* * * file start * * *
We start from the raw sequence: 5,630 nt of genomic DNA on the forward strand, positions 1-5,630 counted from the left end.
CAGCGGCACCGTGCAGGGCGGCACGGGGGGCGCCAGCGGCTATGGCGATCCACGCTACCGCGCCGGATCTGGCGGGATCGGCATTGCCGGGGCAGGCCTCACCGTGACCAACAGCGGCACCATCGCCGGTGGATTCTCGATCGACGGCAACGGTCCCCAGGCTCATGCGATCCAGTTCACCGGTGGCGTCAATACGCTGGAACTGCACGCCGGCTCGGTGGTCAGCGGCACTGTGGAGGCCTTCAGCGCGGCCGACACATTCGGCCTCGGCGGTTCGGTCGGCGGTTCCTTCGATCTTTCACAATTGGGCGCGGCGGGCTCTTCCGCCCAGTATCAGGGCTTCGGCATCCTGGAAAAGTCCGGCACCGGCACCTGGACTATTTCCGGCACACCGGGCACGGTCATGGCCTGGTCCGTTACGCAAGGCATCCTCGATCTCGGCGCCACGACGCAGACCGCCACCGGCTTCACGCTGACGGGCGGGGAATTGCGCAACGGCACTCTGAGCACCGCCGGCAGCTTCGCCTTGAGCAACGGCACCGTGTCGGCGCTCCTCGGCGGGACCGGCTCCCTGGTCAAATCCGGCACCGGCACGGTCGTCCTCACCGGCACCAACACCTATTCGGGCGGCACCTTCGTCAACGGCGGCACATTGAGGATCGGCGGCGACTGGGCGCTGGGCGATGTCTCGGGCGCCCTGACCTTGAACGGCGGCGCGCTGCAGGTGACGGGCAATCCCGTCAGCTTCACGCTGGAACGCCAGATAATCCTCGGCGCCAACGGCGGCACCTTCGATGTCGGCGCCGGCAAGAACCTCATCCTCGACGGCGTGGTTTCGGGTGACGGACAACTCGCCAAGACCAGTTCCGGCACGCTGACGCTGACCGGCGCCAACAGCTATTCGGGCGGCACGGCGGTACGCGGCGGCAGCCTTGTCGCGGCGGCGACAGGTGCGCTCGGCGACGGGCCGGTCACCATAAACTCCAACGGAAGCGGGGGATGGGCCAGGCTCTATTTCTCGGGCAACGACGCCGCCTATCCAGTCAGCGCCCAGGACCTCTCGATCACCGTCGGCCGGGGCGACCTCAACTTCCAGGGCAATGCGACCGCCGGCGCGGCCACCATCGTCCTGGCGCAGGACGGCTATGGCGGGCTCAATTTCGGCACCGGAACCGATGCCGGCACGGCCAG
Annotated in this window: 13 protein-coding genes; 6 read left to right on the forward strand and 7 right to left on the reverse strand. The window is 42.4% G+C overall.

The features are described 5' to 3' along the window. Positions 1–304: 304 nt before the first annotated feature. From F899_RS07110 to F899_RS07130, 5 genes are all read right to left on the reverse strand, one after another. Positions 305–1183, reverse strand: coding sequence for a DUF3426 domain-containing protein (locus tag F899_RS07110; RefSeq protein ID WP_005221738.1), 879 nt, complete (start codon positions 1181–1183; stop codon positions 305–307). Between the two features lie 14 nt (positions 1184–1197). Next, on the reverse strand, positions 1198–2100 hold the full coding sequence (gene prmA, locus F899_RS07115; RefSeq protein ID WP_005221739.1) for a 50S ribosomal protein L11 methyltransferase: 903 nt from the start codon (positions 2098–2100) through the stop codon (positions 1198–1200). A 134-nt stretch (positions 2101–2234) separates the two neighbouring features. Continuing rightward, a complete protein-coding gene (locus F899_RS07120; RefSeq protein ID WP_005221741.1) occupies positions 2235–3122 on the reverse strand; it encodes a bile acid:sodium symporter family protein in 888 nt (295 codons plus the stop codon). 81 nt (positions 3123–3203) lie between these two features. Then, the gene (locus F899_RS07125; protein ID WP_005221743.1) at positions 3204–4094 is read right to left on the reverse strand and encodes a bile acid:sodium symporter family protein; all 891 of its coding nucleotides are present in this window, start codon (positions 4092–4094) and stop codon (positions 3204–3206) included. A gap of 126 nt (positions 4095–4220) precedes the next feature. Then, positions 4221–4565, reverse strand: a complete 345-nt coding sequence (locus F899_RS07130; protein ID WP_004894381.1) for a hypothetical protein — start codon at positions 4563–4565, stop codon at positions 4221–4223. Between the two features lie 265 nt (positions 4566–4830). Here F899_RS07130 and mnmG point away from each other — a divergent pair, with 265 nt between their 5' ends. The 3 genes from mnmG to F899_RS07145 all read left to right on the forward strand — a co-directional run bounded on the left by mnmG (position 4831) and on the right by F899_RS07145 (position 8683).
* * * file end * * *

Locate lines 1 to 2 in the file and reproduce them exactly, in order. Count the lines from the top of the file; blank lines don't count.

We start from the raw sequence: 5,630 nt of genomic DNA on the forward strand, positions 1-5,630 counted from the left end.
CAGCGGCACCGTGCAGGGCGGCACGGGGGGCGCCAGCGGCTATGGCGATCCACGCTACCGCGCCGGATCTGGCGGGATCGGCATTGCCGGGGCAGGCCTCACCGTGACCAACAGCGGCACCATCGCCGGTGGATTCTCGATCGACGGCAACGGTCCCCAGGCTCATGCGATCCAGTTCACCGGTGGCGTCAATACGCTGGAACTGCACGCCGGCTCGGTGGTCAGCGGCACTGTGGAGGCCTTCAGCGCGGCCGACACATTCGGCCTCGGCGGTTCGGTCGGCGGTTCCTTCGATCTTTCACAATTGGGCGCGGCGGGCTCTTCCGCCCAGTATCAGGGCTTCGGCATCCTGGAAAAGTCCGGCACCGGCACCTGGACTATTTCCGGCACACCGGGCACGGTCATGGCCTGGTCCGTTACGCAAGGCATCCTCGATCTCGGCGCCACGACGCAGACCGCCACCGGCTTCACGCTGACGGGCGGGGAATTGCGCAACGGCACTCTGAGCACCGCCGGCAGCTTCGCCTTGAGCAACGGCACCGTGTCGGCGCTCCTCGGCGGGACCGGCTCCCTGGTCAAATCCGGCACCGGCACGGTCGTCCTCACCGGCACCAACACCTATTCGGGCGGCACCTTCGTCAACGGCGGCACATTGAGGATCGGCGGCGACTGGGCGCTGGGCGATGTCTCGGGCGCCCTGACCTTGAACGGCGGCGCGCTGCAGGTGACGGGCAATCCCGTCAGCTTCACGCTGGAACGCCAGATAATCCTCGGCGCCAACGGCGGCACCTTCGATGTCGGCGCCGGCAAGAACCTCATCCTCGACGGCGTGGTTTCGGGTGACGGACAACTCGCCAAGACCAGTTCCGGCACGCTGACGCTGACCGGCGCCAACAGCTATTCGGGCGGCACGGCGGTACGCGGCGGCAGCCTTGTCGCGGCGGCGACAGGTGCGCTCGGCGACGGGCCGGTCACCATAAACTCCAACGGAAGCGGGGGATGGGCCAGGCTCTATTTCTCGGGCAACGACGCCGCCTATCCAGTCAGCGCCCAGGACCTCTCGATCACCGTCGGCCGGGGCGACCTCAACTTCCAGGGCAATGCGACCGCCGGCGCGGCCACCATCGTCCTGGCGCAGGACGGCTATGGCGGGCTCAATTTCGGCACCGGAACCGATGCCGGCACGGCCAG